More importantly, however, virtue is productive in the most important way—it produces spiritual fruit. These spiritual fruits—which are, ultimately, the desires of our hearts when we chase worldly success—are the products of virtue and a deeper relationship with God. For Galatians 5:22-23 says:

“the fruit of the Spirit is love, joy, peace, patience, kindness, generosity, faithfulness, gentleness, self-control.”

Galatians 5:22-23

Therefore, if we want to reap joy and peace and all these gifts of the Spirit, then we must sow virtue through a relationship with God. These products of virtue are more important than any product of our hands—the physical will pass away, but the spiritual is eternal. The products of the hands may save the body, but only Love can save the soul (without which the body is meaningless). As it says in the Book of Matthew:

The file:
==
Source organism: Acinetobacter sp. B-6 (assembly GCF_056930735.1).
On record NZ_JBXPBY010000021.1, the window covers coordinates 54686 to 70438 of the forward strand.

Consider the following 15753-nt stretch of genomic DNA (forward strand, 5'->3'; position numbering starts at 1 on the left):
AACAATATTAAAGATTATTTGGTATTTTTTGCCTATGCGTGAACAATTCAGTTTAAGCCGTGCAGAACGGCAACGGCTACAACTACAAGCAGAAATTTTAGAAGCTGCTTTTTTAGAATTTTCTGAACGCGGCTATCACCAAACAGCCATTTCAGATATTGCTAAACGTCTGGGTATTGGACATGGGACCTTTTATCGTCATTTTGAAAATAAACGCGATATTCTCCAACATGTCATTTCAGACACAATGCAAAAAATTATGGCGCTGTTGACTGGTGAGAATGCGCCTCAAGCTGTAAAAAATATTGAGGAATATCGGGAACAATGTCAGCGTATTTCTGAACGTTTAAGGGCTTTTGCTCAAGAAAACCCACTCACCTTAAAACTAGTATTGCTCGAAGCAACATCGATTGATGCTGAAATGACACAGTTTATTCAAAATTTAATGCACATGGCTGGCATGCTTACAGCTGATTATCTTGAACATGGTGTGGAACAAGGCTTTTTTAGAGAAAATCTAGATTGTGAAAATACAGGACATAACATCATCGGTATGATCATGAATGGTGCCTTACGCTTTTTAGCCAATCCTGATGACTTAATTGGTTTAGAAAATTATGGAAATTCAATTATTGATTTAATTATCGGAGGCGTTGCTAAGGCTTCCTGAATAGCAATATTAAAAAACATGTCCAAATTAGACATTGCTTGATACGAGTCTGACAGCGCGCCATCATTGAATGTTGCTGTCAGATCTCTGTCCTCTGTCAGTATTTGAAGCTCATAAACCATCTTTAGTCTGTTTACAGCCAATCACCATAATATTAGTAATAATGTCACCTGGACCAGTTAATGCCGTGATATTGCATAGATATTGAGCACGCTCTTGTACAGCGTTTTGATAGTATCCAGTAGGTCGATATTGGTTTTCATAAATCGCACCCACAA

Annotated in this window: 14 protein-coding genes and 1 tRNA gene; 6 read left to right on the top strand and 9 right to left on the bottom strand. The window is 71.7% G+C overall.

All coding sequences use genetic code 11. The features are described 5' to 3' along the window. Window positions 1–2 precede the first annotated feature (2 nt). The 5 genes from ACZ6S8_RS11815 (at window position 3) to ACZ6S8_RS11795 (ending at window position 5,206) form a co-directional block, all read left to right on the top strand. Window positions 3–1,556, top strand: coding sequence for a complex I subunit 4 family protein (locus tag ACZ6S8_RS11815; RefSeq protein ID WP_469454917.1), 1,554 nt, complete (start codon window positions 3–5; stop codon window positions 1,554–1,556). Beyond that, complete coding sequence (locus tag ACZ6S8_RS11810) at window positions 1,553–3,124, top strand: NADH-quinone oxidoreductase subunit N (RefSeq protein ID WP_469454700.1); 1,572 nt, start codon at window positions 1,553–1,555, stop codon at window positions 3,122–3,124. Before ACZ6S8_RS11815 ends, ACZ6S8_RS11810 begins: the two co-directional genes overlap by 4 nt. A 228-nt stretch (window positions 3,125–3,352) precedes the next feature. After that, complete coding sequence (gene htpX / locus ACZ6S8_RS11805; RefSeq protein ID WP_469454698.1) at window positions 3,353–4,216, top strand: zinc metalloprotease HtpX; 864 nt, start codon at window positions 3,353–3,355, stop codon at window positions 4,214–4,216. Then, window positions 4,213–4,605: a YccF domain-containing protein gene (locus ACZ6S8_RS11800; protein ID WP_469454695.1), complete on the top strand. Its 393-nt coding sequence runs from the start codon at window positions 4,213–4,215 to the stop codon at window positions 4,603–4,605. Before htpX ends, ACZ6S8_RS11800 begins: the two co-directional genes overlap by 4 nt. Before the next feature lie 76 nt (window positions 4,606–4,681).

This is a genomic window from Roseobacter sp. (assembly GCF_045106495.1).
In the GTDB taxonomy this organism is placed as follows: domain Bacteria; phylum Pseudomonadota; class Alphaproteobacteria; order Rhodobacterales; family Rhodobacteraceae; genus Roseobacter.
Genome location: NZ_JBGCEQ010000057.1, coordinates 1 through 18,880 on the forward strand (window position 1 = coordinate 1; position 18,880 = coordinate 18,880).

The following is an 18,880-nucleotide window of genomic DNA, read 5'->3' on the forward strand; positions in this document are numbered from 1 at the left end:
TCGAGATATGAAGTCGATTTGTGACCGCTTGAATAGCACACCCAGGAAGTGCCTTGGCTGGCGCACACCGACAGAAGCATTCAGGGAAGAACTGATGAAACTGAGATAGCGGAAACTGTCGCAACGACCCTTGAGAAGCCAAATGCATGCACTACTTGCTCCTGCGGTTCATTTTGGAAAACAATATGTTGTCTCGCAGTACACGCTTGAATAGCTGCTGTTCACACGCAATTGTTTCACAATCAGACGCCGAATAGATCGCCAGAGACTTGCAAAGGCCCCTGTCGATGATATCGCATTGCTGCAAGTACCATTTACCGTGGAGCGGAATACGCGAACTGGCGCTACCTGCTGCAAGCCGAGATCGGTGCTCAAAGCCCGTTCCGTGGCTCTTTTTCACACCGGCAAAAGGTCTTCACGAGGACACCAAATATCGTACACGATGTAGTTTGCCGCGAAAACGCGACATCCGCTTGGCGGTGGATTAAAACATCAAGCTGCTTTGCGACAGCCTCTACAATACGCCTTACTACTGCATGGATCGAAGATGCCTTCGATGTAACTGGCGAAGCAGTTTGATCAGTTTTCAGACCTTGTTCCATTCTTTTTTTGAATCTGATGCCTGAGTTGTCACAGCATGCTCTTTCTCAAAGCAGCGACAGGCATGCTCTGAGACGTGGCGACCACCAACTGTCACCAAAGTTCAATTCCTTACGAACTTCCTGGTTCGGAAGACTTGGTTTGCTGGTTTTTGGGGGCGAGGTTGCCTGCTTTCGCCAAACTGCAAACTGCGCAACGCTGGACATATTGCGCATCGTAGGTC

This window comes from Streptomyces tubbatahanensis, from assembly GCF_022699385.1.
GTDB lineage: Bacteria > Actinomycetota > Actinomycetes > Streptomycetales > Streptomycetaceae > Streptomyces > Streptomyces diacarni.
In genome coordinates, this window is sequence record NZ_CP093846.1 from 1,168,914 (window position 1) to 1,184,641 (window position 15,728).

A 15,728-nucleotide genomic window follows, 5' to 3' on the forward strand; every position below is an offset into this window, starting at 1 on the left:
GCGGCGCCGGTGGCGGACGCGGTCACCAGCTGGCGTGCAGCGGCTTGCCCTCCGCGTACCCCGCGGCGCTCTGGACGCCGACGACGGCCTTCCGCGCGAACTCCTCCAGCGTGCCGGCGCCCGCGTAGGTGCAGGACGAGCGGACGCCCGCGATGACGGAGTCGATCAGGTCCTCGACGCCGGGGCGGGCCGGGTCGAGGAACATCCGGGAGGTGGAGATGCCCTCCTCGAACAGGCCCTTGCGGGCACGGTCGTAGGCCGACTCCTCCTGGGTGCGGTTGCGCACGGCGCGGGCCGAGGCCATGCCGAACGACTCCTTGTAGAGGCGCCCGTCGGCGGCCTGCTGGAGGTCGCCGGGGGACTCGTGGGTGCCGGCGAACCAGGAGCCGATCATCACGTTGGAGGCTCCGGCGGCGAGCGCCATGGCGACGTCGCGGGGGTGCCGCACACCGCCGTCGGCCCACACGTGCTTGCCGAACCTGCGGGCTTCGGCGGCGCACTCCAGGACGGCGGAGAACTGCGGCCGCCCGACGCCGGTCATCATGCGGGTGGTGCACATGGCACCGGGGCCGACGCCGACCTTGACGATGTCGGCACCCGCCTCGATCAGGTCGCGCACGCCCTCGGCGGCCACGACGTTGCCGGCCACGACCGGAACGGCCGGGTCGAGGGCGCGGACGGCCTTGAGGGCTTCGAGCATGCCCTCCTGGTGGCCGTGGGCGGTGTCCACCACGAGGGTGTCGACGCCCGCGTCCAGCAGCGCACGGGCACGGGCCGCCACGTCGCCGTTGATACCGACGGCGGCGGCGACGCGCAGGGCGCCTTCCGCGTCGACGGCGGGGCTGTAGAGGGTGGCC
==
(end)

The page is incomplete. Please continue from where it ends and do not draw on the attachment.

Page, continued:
“Do not store up for yourselves treasures on earth, where moth and decay destroy, and thieves break in and steal. But store up treasures in heaven, where neither moth nor decay destroys, nor thieves break in and steal. For where your treasure is, there also will your heart be.”

Matthew 6:19-21

Thus, true productivity is not about “How much can I get done today?” but rather, “How can I practice virtue today?”

God bless you and keep you,

~Beloved Dreamer~

One Comment Add yours

Leave a Reply

Fill in your details below or click an icon to log in:

WordPress.com Logo

You are commenting using your WordPress.com account. Log Out /  Change )

Google photo

You are commenting using your Google account. Log Out /  Change )

Twitter picture

You are commenting using your Twitter account. Log Out /  Change )

Facebook photo

You are commenting using your Facebook account. Log Out /  Change )

Connecting to %s